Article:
Recently it was book character day at my son’s school. This is an annual thing where all the kids get to dress as their favorite character from a book that they have read.
The book tells the story of August Pullman who was born with Treacher Collins Syndrome (TCS), which has caused him to have some facial deformities. The book is a beautiful story about acceptance, differences and that what really matters is a person’s heart.
I loved this book on so many levels because of its message of acceptance.
The books that follow in the series dig deeper into the other characters’ lives and show us that we never really know what is going on with other people in their lives. Their reactions or behaviors may be the result of a struggle we know nothing about. Kind of like diabetes.
There are no visible deformities with diabetes. It is a silent condition, but oh so challenging. Children and adults with diabetes – it does not matter what kind – are sometimes judged because of false ideas or myths around this condition.
So this book will hit home and inspire many with diabetes and other conditions, whether common, rare, visible or invisible.
Making Our Auggie Costume
Due to self-consciousness about his appearance, Auggie wears an astronaut helmet for part of the Wonder story. So that’s what we wanted to create for our costume.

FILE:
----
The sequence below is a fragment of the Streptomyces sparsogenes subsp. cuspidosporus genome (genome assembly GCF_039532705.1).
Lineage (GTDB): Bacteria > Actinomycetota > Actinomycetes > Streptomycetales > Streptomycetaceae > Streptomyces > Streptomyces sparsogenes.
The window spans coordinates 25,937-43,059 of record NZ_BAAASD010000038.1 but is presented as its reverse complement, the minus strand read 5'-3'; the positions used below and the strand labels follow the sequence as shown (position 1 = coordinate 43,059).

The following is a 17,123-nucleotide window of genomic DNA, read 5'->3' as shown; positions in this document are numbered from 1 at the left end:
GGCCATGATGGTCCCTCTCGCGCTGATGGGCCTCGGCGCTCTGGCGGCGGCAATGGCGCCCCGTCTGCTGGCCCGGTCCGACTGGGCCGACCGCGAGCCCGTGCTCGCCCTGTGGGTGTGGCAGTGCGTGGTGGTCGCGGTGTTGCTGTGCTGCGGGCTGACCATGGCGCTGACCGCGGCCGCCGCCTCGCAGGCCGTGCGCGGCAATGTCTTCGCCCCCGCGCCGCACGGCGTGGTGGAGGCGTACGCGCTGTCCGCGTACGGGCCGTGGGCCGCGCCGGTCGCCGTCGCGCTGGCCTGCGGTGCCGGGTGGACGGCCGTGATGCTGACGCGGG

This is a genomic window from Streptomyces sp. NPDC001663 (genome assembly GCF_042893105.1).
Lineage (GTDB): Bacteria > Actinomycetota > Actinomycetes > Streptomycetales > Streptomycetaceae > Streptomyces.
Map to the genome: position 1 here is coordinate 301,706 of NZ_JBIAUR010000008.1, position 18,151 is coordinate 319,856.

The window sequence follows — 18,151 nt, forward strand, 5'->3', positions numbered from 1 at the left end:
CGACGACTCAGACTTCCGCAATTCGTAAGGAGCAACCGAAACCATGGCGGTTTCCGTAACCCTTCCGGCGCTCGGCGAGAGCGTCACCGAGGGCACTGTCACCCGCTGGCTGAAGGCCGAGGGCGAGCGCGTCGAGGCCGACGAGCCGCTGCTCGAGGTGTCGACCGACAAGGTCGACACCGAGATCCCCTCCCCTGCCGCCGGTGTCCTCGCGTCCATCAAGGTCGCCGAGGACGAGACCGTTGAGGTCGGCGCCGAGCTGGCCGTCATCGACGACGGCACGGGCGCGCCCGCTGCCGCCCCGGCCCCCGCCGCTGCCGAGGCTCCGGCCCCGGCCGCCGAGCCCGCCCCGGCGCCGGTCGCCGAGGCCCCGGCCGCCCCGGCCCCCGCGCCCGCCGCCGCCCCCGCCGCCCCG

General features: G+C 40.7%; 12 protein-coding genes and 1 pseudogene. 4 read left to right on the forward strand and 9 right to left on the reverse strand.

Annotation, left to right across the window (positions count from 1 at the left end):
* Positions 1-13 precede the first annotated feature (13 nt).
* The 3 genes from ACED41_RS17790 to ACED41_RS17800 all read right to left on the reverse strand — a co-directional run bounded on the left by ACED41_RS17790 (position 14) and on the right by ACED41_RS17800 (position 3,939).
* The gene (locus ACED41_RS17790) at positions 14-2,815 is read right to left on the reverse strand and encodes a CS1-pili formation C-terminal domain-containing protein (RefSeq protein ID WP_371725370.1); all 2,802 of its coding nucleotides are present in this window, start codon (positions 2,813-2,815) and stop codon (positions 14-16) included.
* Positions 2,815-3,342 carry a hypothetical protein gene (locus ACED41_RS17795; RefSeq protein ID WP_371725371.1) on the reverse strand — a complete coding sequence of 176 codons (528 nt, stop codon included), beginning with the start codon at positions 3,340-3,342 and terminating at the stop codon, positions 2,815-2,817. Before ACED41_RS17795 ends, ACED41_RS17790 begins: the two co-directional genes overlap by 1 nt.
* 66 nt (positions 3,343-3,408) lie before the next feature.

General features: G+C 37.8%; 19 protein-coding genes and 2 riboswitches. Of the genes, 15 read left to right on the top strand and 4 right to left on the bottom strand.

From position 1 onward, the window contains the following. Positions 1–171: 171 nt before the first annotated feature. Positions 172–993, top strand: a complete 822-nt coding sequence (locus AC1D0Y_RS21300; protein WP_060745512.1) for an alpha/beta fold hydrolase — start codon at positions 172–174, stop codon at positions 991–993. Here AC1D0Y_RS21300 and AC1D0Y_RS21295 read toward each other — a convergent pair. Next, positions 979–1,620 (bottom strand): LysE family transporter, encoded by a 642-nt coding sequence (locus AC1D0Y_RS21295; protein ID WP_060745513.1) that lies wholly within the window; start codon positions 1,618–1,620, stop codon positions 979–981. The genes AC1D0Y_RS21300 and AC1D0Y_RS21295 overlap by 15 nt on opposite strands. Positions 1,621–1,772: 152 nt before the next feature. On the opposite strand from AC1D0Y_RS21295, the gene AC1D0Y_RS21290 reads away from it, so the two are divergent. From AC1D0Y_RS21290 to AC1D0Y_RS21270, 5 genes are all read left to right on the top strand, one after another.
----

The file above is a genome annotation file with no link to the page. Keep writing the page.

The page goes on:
While everyone in the family contributed to our Auggie helmet, I was up until the wee hours of the night finishing off a few details after the paint had dried. It was late, I’d had a long work day, and I am not artistic in this way at all.
I was exhausted and just cutting paper to try to make this visor fit was a challenge. It was messy; my cats were in heaven playing with the scraps of my frustration.
Thankfully, my husband is more artistic than me and whipped out a cool visor in the morning before school.
Late Night Reflections – Being a Mom of a Type 1 Diabetic Child
As I was cutting shapes and printing NASA logos at midnight, I thought,there must be many other things I do better than this!I started to think of them to overcome my feelings of failure and worry that my son would wake up and hate his helmet.
Much to my surprise, managing diabetes came to mind. On most nights when I am up late, I am checking blood sugars and correcting as needed to make sure things are going ok. I am not up late night cutting non-cooperative paper to make a visor for which I am not qualified!!
So for those new to diabetes, on the nights when it feels overwhelming, please know that it does get better. Grab this thing by the horns.
It may not always be easy, but do know that someday, it will become so second nature that it just might feel easier than a crazy school art project, even if only for one night!
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